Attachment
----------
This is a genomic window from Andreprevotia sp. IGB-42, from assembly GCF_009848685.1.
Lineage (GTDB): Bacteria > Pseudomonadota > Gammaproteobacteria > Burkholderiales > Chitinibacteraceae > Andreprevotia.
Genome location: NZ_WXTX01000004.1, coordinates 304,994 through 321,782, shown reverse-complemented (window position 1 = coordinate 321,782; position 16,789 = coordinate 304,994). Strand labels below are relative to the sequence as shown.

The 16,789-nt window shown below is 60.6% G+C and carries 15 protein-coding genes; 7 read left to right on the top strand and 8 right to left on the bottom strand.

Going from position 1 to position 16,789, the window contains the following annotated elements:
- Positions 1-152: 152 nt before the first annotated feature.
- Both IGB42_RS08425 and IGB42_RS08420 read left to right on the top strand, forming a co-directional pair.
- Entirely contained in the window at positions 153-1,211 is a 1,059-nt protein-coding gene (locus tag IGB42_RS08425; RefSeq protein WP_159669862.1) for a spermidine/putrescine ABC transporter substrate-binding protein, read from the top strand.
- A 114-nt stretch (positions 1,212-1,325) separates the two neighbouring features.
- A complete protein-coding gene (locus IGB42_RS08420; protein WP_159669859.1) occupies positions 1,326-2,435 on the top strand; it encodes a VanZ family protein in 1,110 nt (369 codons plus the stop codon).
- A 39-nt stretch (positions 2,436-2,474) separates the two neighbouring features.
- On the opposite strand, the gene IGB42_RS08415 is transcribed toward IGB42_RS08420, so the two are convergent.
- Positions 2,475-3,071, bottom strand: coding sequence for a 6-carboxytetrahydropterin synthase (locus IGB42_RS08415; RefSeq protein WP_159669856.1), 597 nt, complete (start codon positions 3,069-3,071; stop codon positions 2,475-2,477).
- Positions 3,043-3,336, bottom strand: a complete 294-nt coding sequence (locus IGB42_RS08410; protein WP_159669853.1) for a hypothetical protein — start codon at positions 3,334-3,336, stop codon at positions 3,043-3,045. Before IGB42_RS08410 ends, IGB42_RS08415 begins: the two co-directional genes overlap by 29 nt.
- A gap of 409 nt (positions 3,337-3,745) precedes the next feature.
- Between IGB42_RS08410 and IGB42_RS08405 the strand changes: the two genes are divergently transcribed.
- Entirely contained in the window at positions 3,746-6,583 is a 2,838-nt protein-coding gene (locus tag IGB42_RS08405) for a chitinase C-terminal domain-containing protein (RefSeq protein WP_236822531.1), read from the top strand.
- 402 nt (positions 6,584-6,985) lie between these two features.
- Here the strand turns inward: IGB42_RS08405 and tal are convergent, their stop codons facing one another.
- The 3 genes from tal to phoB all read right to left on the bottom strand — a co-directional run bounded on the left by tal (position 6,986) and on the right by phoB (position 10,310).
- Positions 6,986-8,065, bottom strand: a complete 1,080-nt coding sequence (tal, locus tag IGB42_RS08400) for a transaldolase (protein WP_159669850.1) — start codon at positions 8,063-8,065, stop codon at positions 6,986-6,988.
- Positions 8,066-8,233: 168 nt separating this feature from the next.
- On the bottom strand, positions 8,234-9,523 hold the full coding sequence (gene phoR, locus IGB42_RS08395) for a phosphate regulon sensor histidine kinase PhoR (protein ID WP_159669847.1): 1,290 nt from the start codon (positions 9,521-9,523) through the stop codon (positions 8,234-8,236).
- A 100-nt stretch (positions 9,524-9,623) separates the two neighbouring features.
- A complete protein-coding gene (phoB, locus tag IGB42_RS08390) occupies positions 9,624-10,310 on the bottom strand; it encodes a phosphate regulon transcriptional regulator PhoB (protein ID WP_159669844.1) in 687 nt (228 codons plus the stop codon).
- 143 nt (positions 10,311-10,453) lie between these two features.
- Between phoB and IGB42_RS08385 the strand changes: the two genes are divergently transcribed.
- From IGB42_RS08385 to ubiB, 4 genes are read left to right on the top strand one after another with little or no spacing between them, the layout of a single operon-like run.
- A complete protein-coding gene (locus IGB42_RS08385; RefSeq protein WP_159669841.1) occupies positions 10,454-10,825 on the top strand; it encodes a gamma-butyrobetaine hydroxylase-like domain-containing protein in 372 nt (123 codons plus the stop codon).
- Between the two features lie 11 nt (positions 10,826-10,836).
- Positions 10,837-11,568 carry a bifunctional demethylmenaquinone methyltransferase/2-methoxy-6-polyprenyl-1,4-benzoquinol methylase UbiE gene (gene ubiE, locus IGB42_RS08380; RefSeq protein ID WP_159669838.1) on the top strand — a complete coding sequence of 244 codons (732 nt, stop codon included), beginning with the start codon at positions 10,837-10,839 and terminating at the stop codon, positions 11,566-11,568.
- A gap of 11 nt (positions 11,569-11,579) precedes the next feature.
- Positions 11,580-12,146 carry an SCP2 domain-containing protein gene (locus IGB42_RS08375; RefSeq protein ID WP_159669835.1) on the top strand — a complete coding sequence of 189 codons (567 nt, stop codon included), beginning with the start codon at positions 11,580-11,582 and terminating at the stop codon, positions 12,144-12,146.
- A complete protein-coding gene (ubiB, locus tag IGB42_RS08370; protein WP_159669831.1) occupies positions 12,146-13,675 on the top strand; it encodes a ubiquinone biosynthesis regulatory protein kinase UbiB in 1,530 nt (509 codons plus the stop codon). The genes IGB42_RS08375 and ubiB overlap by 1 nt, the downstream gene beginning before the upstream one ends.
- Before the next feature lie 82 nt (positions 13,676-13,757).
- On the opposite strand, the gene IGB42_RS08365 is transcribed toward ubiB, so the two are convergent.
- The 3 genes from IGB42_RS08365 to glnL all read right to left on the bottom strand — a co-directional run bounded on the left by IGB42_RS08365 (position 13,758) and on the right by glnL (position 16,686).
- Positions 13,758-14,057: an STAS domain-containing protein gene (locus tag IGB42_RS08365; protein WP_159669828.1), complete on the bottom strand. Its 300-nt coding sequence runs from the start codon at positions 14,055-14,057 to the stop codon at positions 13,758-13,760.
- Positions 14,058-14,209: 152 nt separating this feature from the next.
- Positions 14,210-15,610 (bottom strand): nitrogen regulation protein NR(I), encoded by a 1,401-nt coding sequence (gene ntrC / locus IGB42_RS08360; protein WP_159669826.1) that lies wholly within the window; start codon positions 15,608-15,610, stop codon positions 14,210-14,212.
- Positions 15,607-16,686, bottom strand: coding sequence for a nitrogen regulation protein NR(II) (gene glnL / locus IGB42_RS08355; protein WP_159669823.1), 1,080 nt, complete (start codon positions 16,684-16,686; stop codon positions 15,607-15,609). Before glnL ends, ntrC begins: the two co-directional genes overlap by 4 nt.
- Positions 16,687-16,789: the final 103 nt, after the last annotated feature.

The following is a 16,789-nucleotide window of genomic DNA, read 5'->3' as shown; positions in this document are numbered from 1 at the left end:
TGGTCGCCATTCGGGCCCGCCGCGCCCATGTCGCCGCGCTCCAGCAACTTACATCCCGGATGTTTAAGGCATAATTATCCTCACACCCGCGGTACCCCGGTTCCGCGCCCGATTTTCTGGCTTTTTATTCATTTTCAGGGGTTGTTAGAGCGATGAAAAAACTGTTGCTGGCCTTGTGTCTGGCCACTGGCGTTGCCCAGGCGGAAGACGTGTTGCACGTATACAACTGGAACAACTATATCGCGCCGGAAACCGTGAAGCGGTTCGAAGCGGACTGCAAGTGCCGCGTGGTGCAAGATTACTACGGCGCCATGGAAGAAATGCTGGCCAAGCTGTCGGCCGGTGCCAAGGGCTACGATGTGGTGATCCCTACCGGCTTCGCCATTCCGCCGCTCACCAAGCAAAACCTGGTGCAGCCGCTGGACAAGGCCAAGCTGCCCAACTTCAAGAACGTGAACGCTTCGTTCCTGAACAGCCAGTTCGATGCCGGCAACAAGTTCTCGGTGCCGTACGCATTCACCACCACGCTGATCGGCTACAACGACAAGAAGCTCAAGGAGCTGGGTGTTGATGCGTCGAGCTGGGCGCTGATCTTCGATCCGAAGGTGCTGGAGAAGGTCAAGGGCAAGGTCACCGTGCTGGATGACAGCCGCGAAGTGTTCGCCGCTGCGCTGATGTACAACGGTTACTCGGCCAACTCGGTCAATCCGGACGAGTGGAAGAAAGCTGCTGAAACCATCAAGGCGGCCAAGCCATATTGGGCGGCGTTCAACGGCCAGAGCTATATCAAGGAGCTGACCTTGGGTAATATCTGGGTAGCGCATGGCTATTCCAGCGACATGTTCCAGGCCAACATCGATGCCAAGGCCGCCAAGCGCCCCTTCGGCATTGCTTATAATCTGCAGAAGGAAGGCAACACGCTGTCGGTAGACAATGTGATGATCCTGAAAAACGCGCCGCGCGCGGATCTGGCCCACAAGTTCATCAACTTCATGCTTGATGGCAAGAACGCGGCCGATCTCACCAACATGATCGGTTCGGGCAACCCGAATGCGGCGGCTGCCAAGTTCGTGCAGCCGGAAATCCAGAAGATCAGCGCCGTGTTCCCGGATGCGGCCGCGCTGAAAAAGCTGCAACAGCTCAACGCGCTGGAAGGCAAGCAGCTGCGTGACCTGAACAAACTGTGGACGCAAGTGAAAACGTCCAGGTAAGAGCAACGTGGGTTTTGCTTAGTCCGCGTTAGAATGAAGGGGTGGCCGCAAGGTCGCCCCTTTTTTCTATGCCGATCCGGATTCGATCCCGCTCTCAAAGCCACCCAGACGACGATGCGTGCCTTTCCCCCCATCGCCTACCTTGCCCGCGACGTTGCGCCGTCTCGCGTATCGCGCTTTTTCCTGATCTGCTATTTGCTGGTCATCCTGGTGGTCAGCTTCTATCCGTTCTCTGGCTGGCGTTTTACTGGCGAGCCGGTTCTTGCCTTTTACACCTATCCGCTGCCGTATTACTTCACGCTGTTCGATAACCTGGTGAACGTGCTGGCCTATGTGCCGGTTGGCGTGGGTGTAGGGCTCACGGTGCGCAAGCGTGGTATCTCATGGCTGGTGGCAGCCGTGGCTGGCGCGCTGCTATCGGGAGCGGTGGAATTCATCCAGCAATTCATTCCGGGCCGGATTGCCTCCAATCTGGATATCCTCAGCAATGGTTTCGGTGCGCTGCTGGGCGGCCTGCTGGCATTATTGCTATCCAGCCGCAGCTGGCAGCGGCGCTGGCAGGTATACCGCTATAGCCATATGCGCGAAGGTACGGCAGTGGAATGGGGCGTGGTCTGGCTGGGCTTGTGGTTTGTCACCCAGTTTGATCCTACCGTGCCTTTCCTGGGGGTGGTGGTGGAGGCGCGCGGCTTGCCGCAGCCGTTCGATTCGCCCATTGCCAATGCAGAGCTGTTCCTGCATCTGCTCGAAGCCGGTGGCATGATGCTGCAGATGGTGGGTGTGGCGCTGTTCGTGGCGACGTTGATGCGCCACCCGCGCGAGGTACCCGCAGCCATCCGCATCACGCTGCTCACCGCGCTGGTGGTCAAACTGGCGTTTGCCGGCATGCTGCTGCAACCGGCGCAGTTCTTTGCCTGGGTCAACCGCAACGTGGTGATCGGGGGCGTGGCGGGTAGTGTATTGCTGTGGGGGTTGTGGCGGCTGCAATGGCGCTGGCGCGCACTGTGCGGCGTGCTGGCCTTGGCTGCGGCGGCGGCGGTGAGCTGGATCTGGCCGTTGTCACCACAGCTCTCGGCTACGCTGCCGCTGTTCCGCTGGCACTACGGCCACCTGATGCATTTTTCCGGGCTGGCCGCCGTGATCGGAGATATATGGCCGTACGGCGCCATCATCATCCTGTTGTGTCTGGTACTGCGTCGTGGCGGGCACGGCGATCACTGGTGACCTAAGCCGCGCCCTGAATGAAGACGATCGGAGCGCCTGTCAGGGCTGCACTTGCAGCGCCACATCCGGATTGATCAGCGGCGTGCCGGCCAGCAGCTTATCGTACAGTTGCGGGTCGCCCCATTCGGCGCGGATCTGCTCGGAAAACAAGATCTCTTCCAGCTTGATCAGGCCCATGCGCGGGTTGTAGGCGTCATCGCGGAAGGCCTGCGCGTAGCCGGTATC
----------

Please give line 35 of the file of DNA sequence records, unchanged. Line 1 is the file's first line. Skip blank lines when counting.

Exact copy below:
- Before the next feature lie 82 nt (positions 13,676-13,757).